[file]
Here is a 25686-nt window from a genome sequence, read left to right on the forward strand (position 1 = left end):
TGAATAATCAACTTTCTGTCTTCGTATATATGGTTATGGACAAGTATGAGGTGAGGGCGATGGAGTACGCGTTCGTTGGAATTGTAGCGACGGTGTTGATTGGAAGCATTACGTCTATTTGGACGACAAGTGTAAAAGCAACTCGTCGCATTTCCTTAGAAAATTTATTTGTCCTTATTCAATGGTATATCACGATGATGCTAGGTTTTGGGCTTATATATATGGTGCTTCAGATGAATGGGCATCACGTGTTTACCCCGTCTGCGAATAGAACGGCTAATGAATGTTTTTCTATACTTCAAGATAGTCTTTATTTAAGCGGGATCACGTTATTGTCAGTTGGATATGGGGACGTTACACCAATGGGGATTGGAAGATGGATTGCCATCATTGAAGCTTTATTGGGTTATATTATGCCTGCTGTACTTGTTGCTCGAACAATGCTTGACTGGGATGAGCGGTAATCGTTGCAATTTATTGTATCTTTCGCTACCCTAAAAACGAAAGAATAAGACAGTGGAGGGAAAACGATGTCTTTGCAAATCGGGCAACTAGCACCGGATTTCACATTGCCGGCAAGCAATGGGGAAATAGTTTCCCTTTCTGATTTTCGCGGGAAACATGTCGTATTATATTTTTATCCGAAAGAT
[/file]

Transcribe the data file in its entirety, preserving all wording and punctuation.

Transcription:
Here is a 25686-nt window from a genome sequence, read left to right on the forward strand (position 1 = left end):
TGAATAATCAACTTTCTGTCTTCGTATATATGGTTATGGACAAGTATGAGGTGAGGGCGATGGAGTACGCGTTCGTTGGAATTGTAGCGACGGTGTTGATTGGAAGCATTACGTCTATTTGGACGACAAGTGTAAAAGCAACTCGTCGCATTTCCTTAGAAAATTTATTTGTCCTTATTCAATGGTATATCACGATGATGCTAGGTTTTGGGCTTATATATATGGTGCTTCAGATGAATGGGCATCACGTGTTTACCCCGTCTGCGAATAGAACGGCTAATGAATGTTTTTCTATACTTCAAGATAGTCTTTATTTAAGCGGGATCACGTTATTGTCAGTTGGATATGGGGACGTTACACCAATGGGGATTGGAAGATGGATTGCCATCATTGAAGCTTTATTGGGTTATATTATGCCTGCTGTACTTGTTGCTCGAACAATGCTTGACTGGGATGAGCGGTAATCGTTGCAATTTATTGTATCTTTCGCTACCCTAAAAACGAAAGAATAAGACAGTGGAGGGAAAACGATGTCTTTGCAAATCGGGCAACTAGCACCGGATTTCACATTGCCGGCAAGCAATGGGGAAATAGTTTCCCTTTCTGATTTTCGCGGGAAACATGTCGTATTATATTTTTATCCGAAAGAT